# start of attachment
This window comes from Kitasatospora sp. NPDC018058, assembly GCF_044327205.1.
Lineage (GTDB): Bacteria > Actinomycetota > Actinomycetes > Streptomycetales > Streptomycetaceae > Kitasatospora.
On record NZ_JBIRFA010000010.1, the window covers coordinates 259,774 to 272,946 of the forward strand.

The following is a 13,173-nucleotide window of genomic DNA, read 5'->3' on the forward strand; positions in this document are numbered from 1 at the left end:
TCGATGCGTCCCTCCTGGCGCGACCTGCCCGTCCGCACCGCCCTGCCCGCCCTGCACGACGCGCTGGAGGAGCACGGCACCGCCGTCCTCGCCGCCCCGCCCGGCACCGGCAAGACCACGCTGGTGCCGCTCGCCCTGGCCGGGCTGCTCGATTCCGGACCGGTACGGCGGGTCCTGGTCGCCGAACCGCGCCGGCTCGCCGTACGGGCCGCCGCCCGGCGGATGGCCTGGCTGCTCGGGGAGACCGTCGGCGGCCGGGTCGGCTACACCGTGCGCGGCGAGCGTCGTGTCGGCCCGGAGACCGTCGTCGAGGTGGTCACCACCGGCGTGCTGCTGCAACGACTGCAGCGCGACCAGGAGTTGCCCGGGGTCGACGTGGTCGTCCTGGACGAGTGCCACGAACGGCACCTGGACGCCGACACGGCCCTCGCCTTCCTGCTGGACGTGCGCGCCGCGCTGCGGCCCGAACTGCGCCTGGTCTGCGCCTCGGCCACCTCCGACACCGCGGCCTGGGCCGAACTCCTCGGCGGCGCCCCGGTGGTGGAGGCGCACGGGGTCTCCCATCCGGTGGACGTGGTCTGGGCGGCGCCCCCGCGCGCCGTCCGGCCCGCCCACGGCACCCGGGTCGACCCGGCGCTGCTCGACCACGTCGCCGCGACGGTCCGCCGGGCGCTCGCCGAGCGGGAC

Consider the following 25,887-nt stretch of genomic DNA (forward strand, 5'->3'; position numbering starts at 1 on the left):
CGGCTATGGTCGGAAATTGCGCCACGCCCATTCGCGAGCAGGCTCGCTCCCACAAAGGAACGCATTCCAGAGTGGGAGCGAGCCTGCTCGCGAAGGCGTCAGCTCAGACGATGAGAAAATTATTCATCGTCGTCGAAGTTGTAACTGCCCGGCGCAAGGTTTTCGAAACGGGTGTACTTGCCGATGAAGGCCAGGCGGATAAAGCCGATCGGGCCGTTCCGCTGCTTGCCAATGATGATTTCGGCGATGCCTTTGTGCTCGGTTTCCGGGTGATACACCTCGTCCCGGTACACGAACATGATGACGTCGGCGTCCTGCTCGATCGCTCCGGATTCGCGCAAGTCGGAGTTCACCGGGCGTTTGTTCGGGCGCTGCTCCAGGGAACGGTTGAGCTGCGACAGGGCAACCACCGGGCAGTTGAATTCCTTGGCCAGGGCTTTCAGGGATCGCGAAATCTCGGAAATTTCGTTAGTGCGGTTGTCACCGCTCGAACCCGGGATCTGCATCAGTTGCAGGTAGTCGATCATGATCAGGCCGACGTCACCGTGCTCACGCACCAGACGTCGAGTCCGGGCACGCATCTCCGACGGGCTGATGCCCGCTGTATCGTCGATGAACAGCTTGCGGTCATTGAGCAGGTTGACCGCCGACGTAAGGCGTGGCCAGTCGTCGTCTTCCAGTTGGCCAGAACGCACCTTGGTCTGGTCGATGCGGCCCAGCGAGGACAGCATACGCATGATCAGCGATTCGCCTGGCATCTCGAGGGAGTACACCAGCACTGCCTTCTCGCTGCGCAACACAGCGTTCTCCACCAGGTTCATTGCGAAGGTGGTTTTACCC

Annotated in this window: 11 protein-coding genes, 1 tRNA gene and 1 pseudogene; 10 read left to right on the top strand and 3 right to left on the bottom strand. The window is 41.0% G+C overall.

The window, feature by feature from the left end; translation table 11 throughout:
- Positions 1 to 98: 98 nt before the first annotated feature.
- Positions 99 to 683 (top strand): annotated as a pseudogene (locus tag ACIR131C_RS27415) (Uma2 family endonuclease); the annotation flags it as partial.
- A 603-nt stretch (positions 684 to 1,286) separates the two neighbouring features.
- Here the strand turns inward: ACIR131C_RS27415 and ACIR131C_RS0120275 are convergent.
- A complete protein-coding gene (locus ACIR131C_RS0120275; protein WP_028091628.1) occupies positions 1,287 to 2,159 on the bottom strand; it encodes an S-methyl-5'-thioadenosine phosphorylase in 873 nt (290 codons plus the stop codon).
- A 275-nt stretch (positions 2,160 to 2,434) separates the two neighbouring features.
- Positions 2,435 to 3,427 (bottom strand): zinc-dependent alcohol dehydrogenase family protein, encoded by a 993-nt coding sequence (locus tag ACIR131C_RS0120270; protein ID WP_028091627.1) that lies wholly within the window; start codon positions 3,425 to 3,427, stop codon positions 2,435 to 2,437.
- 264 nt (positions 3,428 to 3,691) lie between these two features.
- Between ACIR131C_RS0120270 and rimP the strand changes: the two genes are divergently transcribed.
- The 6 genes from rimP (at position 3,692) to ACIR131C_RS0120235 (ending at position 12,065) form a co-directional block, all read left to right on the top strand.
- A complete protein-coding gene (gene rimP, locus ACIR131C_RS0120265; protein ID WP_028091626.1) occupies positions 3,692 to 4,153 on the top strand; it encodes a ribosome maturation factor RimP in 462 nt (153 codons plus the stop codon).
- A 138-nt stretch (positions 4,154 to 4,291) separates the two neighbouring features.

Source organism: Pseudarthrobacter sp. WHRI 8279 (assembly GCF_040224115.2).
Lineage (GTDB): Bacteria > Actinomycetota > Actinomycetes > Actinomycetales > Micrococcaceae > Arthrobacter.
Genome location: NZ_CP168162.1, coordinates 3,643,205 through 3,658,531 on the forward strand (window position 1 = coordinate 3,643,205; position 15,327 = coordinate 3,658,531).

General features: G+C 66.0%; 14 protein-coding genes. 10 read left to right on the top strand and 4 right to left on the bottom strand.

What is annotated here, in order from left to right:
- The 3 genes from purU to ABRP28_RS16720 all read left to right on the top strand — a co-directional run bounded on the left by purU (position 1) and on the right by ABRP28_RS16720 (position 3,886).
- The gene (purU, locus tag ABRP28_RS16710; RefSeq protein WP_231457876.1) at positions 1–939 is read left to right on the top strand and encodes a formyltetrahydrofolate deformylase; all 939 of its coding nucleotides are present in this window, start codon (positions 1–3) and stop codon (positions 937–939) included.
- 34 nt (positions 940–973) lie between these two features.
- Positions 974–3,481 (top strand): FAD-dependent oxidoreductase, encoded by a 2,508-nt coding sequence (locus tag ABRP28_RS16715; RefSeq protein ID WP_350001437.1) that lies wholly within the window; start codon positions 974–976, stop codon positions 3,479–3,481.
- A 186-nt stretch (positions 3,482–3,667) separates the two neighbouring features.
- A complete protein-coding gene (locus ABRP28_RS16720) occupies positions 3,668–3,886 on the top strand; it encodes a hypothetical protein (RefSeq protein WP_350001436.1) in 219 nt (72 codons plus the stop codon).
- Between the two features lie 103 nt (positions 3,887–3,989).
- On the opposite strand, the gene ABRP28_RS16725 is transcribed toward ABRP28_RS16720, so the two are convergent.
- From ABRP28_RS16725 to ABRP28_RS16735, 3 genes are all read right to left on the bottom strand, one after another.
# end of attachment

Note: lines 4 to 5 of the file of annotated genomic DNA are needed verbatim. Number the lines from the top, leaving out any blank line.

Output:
The following is a 13,173-nucleotide window of genomic DNA, read 5'->3' on the forward strand; positions in this document are numbered from 1 at the left end:
TCGATGCGTCCCTCCTGGCGCGACCTGCCCGTCCGCACCGCCCTGCCCGCCCTGCACGACGCGCTGGAGGAGCACGGCACCGCCGTCCTCGCCGCCCCGCCCGGCACCGGCAAGACCACGCTGGTGCCGCTCGCCCTGGCCGGGCTGCTCGATTCCGGACCGGTACGGCGGGTCCTGGTCGCCGAACCGCGCCGGCTCGCCGTACGGGCCGCCGCCCGGCGGATGGCCTGGCTGCTCGGGGAGACCGTCGGCGGCCGGGTCGGCTACACCGTGCGCGGCGAGCGTCGTGTCGGCCCGGAGACCGTCGTCGAGGTGGTCACCACCGGCGTGCTGCTGCAACGACTGCAGCGCGACCAGGAGTTGCCCGGGGTCGACGTGGTCGTCCTGGACGAGTGCCACGAACGGCACCTGGACGCCGACACGGCCCTCGCCTTCCTGCTGGACGTGCGCGCCGCGCTGCGGCCCGAACTGCGCCTGGTCTGCGCCTCGGCCACCTCCGACACCGCGGCCTGGGCCGAACTCCTCGGCGGCGCCCCGGTGGTGGAGGCGCACGGGGTCTCCCATCCGGTGGACGTGGTCTGGGCGGCGCCCCCGCGCGCCGTCCGGCCCGCCCACGGCACCCGGGTCGACCCGGCGCTGCTCGACCACGTCGCCGCGACGGTCCGCCGGGCGCTCGCCGAGCGGGAC